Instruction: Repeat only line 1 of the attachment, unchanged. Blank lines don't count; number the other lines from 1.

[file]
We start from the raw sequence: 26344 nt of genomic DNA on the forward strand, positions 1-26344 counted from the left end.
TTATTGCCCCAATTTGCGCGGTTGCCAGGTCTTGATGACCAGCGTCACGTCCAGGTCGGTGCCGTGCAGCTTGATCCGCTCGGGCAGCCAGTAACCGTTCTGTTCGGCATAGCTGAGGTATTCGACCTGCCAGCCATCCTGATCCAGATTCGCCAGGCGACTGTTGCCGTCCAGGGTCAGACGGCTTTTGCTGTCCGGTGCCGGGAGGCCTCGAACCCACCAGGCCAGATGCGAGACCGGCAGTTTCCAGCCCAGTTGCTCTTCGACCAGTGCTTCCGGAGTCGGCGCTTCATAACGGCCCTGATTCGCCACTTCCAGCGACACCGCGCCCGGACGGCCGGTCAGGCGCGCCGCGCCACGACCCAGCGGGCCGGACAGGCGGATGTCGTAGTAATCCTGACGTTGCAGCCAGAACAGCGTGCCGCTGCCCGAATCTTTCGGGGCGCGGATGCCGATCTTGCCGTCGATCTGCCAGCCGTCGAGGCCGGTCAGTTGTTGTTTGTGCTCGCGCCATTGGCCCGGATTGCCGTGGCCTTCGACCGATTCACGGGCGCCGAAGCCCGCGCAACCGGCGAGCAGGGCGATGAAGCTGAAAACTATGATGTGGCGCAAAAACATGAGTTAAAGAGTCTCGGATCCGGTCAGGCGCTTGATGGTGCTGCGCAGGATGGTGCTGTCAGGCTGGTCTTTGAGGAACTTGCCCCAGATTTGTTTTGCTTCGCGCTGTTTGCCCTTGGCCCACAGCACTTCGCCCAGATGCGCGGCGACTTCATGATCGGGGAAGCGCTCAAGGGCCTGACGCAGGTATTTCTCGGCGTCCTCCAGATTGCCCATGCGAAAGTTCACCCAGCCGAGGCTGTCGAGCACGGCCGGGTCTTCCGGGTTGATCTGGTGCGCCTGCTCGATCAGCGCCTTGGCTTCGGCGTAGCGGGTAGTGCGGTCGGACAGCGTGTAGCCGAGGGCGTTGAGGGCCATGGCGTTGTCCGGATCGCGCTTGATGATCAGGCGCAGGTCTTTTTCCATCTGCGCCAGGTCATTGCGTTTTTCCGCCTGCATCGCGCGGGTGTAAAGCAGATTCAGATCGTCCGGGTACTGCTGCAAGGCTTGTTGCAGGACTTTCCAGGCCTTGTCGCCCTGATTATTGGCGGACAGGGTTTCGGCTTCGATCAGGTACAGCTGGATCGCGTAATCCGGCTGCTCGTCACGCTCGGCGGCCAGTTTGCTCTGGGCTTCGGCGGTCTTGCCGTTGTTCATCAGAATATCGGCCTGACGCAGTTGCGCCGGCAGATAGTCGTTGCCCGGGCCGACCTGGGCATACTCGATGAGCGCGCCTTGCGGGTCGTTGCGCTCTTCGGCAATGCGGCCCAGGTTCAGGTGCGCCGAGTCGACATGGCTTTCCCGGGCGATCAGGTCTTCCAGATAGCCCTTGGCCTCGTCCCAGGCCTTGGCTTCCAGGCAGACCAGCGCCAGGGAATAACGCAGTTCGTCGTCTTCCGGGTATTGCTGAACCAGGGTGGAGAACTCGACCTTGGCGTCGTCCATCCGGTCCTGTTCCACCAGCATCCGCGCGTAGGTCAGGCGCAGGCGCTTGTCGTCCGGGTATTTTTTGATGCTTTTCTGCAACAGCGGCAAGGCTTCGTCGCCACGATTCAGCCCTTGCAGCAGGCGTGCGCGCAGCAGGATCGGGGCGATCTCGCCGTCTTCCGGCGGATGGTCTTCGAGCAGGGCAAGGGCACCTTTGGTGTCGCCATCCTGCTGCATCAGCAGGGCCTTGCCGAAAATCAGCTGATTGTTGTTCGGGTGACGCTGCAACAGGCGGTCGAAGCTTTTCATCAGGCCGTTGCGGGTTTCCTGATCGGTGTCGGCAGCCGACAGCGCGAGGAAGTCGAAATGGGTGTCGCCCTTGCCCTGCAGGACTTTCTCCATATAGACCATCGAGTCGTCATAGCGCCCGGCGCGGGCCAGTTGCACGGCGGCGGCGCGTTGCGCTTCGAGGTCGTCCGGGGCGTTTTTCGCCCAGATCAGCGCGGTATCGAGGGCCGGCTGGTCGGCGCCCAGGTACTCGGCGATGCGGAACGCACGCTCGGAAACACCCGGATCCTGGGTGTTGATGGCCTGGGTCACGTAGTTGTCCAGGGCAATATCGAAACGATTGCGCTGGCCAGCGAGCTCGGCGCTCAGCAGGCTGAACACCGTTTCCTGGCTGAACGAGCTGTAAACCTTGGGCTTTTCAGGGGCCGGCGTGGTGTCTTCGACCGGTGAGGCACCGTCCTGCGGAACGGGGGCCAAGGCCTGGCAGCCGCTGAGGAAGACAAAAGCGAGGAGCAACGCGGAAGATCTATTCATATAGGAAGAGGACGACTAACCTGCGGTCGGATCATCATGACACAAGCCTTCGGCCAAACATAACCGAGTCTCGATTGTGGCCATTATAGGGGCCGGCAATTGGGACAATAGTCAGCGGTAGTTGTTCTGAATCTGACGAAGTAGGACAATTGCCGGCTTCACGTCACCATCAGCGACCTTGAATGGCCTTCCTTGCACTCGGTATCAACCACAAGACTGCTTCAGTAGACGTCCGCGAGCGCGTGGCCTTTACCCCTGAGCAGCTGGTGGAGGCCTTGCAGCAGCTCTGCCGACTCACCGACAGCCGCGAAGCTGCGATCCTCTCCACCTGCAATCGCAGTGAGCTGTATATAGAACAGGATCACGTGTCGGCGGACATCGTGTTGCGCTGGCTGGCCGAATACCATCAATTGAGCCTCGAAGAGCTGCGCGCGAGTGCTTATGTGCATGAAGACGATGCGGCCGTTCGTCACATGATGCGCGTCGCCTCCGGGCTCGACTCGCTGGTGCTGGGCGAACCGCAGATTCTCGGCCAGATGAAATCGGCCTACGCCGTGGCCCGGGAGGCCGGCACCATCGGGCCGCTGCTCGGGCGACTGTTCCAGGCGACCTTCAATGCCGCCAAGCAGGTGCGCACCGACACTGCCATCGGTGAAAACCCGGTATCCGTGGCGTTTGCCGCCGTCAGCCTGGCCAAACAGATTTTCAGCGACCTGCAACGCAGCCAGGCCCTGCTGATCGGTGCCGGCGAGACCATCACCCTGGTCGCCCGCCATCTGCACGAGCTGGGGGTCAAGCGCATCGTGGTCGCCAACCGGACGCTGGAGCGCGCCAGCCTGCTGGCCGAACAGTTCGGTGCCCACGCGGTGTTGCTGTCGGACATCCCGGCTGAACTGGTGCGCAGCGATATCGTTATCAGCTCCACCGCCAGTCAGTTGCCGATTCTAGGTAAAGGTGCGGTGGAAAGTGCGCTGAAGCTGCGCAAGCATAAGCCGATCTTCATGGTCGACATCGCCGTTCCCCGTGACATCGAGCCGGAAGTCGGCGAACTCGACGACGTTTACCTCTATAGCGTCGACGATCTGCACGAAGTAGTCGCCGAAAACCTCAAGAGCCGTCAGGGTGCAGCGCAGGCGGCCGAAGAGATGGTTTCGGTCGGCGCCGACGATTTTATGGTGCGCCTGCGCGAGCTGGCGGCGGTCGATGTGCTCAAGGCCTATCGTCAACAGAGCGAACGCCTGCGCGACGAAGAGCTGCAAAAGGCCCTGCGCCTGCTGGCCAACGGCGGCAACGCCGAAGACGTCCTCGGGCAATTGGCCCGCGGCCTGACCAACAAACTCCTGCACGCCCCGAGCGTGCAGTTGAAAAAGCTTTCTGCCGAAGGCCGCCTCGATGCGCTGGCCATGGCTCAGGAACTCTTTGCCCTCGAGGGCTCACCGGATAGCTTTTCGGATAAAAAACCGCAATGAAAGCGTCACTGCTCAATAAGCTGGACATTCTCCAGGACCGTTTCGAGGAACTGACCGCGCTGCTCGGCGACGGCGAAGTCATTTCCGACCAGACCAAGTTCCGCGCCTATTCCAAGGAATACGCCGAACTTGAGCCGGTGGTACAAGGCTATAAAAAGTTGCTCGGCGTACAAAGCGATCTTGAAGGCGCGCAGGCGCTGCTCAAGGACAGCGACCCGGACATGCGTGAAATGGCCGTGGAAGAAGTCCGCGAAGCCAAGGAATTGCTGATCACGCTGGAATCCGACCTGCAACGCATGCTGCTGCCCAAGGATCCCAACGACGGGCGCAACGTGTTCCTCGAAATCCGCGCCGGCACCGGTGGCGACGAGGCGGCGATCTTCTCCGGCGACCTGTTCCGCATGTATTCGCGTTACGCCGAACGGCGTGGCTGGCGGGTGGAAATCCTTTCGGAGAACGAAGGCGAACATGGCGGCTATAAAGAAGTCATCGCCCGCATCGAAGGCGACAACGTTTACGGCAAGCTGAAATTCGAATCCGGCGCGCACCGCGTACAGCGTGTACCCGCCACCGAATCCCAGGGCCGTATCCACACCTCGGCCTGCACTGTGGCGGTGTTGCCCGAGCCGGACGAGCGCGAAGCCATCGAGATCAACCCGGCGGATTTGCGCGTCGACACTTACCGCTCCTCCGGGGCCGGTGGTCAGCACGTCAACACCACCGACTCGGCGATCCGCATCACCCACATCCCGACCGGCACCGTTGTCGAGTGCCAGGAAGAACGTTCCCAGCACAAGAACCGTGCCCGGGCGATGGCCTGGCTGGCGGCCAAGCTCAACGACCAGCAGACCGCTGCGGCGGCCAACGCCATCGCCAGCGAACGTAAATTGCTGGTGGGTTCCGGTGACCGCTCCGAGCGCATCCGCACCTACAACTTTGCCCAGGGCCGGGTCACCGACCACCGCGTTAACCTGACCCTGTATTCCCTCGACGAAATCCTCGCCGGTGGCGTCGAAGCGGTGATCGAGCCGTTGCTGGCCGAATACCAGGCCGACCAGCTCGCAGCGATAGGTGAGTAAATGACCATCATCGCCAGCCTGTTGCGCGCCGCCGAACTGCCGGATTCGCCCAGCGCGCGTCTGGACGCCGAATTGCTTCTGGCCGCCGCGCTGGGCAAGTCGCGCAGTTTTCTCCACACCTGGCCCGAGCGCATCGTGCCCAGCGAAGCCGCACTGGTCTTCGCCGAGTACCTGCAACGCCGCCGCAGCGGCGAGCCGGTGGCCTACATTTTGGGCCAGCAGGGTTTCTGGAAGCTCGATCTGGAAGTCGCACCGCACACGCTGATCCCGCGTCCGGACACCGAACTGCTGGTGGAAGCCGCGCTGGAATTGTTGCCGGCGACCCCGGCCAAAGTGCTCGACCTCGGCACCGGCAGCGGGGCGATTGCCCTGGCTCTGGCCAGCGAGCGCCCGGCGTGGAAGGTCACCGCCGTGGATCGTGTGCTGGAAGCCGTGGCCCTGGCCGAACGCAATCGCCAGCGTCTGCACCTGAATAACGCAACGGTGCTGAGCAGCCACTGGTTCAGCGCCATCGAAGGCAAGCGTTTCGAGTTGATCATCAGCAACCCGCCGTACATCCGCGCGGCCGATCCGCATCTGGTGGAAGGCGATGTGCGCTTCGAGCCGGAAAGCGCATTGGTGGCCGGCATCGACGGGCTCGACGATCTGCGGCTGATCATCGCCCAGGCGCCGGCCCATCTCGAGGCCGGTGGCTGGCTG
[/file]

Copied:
We start from the raw sequence: 26344 nt of genomic DNA on the forward strand, positions 1-26344 counted from the left end.